We cannot make other people act as we’d wish, but we can become aware of when we act in ways that lead to problems in relationships. As we identify our own communication problems, we can choose to make changes in how we interact. If you do, you might just find that you’re able to solve intractable problems and that habitual conflicts no longer occur.
Making even small changes to how you communicate can improve the quality of your relationships.
With each breath we nourish our bodies, bring necessary oxygen to our organs and muscles and make life itself possible. Generally, we are unconscious of the ongoing rhythm of our breathing and often it is only when we have difficulty breathing that we pay it any attention.
But this fundamental act of breathing is not only necessary to life, it is also a powerful tool in connecting to our sense of calm and centeredness. Through breathing we can connect to our bodies, our own internal rhythms and the experience of being alive.
But, if you pay attention, you will likely find that there are certain emotionally or mentally painful circumstances that you get caught in. Maybe it’s the angry thoughts about someone who has hurt you or pessimistic thinking about troubles you have faced.
Each of us has a tendency to get caught in certain types of thinking that prolongs painful emotions. Instead of enjoying a relaxing evening, we might find ourselves ruminating on something hurtful someone said, or rather than solving a difficult problem and moving on, you may find you are again and again drawn to thoughts about how unfair your circumstances are.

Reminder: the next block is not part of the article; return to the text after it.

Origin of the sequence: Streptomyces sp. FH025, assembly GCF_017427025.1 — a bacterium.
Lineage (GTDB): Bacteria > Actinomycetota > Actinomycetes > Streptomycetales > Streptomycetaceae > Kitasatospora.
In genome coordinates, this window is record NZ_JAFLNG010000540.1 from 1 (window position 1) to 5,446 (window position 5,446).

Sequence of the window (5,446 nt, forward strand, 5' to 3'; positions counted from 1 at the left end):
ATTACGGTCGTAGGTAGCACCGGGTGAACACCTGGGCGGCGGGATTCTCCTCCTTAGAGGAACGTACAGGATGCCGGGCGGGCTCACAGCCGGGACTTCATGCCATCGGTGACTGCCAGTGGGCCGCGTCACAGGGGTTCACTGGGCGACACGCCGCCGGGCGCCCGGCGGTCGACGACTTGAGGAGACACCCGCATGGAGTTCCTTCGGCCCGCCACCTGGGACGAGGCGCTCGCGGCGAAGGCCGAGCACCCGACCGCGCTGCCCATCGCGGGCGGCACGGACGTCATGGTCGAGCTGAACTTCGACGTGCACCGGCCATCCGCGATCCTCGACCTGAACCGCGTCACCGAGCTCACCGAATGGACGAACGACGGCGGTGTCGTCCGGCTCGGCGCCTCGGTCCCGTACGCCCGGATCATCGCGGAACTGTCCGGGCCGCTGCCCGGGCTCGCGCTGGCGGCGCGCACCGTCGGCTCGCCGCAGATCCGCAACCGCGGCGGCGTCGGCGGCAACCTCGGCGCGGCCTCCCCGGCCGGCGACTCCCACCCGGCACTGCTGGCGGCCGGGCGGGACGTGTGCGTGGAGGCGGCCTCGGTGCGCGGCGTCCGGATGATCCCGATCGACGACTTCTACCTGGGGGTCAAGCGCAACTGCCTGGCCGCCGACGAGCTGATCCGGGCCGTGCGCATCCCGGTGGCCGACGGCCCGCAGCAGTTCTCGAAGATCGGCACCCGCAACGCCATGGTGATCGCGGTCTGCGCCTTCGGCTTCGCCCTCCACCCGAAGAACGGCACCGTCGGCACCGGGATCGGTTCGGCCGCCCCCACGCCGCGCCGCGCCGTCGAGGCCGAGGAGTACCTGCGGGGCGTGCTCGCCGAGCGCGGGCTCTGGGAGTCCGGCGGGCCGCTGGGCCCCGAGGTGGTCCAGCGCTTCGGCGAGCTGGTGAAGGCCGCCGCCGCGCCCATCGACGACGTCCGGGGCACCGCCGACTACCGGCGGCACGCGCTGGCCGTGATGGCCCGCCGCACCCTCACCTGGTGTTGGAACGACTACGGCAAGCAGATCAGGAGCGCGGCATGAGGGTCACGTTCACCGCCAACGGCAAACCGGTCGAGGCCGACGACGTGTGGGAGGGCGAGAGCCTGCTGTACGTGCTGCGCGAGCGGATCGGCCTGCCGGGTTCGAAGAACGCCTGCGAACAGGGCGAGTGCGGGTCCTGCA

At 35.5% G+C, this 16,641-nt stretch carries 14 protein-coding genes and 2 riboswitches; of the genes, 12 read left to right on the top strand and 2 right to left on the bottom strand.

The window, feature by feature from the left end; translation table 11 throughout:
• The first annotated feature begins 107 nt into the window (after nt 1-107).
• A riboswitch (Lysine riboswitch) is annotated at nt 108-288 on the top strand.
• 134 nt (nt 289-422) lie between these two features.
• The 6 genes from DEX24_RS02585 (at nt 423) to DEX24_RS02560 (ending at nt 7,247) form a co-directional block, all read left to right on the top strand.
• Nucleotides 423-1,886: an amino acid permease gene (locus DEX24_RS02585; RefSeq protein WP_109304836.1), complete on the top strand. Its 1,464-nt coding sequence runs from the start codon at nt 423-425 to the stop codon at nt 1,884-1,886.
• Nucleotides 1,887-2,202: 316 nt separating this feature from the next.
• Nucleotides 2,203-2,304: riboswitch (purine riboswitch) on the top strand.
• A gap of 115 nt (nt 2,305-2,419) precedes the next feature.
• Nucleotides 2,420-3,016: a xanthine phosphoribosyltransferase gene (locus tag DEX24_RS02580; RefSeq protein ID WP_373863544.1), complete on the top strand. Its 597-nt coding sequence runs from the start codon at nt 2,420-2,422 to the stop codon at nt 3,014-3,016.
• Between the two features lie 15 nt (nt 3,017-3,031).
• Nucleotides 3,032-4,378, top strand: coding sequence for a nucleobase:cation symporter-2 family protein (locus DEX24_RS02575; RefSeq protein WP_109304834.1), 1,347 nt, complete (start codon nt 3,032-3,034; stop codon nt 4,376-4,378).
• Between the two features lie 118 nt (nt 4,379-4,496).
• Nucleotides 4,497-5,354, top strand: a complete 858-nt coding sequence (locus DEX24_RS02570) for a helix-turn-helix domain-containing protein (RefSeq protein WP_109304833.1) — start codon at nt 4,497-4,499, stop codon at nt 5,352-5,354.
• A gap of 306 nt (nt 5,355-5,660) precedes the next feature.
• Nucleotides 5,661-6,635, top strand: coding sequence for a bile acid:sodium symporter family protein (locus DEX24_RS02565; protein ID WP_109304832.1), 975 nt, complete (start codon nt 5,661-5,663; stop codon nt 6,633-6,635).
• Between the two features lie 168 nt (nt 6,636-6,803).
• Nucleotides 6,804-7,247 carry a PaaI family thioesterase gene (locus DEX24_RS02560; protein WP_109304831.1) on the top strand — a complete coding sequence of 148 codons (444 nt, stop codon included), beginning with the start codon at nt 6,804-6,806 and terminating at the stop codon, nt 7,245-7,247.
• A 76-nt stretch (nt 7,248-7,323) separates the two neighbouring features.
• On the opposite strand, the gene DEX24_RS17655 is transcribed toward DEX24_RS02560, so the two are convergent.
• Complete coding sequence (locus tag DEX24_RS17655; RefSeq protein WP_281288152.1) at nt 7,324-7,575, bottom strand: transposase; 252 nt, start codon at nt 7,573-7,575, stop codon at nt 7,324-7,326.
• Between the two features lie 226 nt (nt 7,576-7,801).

Sometimes it seems as if the mind just wants to hold on to these painful thoughts and circumstances. Even as we try to get rid of unpleasant thoughts, we may find ourselves rethinking and reliving painful situations.
A child can spend hours splashing in the water in a sink. This is because the child approaches the water coming from the faucet as a beginner. The water is interesting and miraculous. In this case, the child doesn’t approach the water as if it already knows everything interesting about it. It approaches the water as a beginner, as if there is so much to discover.